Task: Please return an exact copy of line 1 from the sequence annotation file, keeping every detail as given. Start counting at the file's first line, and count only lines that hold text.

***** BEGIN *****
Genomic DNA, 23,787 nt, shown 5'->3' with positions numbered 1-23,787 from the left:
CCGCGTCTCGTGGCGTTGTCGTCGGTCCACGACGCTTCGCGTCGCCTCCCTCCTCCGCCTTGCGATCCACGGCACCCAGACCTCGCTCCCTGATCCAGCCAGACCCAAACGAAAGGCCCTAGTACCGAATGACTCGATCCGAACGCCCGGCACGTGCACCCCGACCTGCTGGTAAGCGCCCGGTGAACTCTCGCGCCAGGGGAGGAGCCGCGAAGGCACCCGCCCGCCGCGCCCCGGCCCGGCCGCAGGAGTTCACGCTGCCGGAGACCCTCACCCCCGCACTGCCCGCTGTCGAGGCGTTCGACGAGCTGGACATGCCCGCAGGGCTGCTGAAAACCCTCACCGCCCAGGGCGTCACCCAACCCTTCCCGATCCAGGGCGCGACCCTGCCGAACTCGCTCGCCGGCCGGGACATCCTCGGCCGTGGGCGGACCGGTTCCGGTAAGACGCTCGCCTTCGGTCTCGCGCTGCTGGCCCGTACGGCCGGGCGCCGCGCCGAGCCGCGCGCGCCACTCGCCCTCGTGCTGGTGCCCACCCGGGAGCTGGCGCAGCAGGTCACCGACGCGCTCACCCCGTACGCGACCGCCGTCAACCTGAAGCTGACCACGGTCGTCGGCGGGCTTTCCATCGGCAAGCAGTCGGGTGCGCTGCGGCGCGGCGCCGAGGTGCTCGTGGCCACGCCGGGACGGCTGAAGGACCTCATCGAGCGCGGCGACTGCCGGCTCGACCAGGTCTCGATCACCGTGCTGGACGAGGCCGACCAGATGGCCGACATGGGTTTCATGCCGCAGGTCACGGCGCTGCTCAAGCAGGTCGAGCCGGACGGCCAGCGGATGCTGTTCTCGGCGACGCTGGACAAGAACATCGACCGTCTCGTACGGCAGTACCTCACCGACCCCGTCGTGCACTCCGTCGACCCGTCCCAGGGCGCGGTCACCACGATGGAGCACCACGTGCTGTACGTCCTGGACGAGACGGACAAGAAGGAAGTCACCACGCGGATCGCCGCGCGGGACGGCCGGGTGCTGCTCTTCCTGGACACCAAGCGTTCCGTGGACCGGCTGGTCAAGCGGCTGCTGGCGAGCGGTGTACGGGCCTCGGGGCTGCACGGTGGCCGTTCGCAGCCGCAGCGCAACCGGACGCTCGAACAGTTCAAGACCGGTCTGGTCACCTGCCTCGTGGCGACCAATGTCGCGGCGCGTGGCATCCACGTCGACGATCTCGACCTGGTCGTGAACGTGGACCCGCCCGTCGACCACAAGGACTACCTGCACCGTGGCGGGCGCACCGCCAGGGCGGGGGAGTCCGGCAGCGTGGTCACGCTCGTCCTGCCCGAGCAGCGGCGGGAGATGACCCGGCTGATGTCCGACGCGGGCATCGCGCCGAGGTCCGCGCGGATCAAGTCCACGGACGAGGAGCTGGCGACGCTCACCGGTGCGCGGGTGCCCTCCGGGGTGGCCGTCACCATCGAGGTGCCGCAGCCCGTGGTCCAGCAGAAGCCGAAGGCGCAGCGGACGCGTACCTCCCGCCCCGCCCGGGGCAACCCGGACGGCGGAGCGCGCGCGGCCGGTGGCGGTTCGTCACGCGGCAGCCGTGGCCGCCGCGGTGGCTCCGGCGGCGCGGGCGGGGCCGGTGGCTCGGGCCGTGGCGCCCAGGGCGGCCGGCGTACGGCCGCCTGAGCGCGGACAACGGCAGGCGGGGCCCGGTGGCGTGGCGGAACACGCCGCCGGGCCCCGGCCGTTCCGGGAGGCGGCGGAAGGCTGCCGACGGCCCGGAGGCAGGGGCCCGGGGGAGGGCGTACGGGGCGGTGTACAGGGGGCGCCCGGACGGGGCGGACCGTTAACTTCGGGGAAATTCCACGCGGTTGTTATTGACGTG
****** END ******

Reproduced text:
Genomic DNA, 23,787 nt, shown 5'->3' with positions numbered 1-23,787 from the left: